KUT's Nathan Bernier reports:
Apartment prices are at a record high in the Austin-area, averaging $1.15 per square foot, according to a report by Austin Investor Interests.
More people are moving to Austin and there hasn’t been a lot of new apartments constructed, although that is changing. But many of the new apartments being constructed are centrally located and aren't cheap.
There are construction cranes all over downtown, West Campus and South Lamar. But the new construction has lagged demand. The Great Recession wrecked the financial markets, and construction lending recovered after demand recovered. And there is always a natural lag for residential construction, particularaly for infill apartment construction, which takes a long time to complete. So while there is a lot of stuff in the pipeline, very little has been delivered recently.
That residential supply in the pipeline has zero impact on current rents. None. Zilch. No one will charge a tenant less rent today to compete with apartments that will not come on line for a year or more.
The point is this: today's rental market is indistinguishable from a market in which nothing is being built. If you want to know what a low-housing supply strategy looks like, you're looking at it. Record high rents. Constant complaints about the lack of affordable housing. Renters being pushed out to the suburbs or forced to double up.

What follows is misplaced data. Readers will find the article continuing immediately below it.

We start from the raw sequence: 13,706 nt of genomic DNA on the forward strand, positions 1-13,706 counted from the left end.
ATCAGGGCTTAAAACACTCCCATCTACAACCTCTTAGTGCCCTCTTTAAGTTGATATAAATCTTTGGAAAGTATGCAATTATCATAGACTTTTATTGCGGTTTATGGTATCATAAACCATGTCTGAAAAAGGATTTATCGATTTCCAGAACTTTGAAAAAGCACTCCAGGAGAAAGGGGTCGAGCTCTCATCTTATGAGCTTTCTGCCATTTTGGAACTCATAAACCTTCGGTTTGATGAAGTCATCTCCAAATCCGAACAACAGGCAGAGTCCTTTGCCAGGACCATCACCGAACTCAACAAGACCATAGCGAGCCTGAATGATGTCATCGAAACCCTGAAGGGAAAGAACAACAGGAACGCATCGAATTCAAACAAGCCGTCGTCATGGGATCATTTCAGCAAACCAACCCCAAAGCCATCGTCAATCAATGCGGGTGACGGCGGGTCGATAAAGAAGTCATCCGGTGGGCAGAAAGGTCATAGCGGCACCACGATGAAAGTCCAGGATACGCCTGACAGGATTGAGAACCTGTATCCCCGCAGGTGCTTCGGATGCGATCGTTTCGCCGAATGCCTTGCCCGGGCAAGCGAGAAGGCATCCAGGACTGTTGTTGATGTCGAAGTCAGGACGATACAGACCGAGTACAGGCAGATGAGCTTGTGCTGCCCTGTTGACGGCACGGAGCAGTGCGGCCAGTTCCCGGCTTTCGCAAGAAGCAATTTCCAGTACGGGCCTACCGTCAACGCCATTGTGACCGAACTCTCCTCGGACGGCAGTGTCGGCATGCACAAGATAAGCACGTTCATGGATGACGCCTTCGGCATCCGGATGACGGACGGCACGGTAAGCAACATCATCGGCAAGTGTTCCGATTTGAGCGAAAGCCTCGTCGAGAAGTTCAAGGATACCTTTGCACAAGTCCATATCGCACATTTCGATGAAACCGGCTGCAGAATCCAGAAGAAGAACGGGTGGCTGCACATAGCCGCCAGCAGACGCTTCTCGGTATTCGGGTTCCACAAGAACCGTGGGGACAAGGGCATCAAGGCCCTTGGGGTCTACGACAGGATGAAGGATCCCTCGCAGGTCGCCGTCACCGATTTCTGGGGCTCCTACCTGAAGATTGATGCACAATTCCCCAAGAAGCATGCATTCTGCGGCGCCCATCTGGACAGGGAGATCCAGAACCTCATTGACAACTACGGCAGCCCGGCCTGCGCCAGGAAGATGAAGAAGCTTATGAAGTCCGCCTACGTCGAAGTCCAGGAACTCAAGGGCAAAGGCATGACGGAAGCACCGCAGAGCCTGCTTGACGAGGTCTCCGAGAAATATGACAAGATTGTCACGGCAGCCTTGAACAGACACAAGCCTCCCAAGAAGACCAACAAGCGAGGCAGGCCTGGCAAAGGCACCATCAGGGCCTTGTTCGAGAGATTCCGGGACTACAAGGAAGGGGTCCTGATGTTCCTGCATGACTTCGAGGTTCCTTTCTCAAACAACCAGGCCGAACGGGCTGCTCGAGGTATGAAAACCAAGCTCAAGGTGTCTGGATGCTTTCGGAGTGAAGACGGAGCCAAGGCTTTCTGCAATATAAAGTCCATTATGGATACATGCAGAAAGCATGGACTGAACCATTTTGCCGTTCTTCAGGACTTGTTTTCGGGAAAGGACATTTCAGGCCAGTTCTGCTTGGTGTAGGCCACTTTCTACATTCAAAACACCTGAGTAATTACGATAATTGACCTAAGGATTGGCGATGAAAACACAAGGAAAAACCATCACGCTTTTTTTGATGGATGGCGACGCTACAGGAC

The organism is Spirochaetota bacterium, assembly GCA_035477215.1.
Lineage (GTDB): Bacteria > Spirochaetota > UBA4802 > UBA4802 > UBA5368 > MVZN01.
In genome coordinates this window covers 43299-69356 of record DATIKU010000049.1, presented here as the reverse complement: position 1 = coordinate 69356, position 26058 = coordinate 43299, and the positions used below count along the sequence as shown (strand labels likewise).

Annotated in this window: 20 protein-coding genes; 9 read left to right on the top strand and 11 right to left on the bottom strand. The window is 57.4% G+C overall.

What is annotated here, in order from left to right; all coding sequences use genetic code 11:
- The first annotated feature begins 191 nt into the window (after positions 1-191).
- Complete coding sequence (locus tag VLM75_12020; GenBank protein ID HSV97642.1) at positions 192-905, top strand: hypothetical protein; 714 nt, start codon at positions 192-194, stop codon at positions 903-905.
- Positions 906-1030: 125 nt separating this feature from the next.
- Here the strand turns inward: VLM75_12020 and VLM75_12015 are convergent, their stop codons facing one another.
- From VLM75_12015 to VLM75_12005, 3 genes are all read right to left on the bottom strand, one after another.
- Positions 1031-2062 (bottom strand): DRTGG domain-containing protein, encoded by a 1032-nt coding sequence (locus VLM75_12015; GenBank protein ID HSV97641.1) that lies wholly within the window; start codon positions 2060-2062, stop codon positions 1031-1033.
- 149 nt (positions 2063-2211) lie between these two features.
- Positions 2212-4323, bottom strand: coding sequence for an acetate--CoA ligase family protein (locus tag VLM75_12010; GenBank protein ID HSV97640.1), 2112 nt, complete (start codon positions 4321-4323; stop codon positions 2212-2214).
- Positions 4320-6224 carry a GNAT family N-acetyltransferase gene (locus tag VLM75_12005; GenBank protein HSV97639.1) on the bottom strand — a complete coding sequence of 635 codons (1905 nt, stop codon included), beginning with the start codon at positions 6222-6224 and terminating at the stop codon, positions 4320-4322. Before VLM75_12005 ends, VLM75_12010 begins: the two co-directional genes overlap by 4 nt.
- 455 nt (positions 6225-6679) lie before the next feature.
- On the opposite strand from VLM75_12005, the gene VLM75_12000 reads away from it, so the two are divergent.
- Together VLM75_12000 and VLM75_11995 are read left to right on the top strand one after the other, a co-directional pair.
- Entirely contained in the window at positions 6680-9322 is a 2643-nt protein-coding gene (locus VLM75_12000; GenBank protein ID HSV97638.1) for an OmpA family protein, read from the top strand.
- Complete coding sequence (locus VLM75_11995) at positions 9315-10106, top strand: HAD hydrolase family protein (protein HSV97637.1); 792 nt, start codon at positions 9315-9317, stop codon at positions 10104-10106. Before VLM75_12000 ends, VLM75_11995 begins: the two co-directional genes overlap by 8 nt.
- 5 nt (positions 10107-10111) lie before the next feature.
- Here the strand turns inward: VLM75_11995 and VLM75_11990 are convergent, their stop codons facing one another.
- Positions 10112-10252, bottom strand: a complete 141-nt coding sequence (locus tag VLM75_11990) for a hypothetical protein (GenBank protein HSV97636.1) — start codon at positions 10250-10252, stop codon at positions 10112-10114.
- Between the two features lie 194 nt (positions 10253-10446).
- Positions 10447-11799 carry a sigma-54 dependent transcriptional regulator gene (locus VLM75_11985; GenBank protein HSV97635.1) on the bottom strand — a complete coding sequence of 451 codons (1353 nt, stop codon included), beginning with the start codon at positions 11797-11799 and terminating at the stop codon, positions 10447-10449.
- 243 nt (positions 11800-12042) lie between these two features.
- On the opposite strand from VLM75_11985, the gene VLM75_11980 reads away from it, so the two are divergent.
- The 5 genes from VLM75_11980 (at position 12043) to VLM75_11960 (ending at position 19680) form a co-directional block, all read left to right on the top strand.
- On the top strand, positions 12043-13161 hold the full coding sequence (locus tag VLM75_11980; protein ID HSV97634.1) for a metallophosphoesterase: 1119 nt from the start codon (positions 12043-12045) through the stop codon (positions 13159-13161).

This is ridiculously obvious (I think). But people still get confused. They see all the construction cranes, they see the high rents, and they infer causation. There is causation, but it's the rents causing the construction cranes, not vice versa. No one can propose a credible mechanism by which the mere act of commencing construction on an apartment building will raise rents in the area.
And this is worth bookmarking because people will really get confused once the new housing hits the market. The way the market dynamic works is, unless Austin's economy collapses, rents will continue to rise until enough new housing supply comes online to moderate them. This, in turn, means that the rent peak will coincide with a massive influx of shiny, new, expensive apartments. People who wouldn't blame today's high rents on the new supply (because there is very little) won't hestitate to blame the high rents on new supply then. They will have conveniently forgotten that rents were rising long before the new supply hit the market.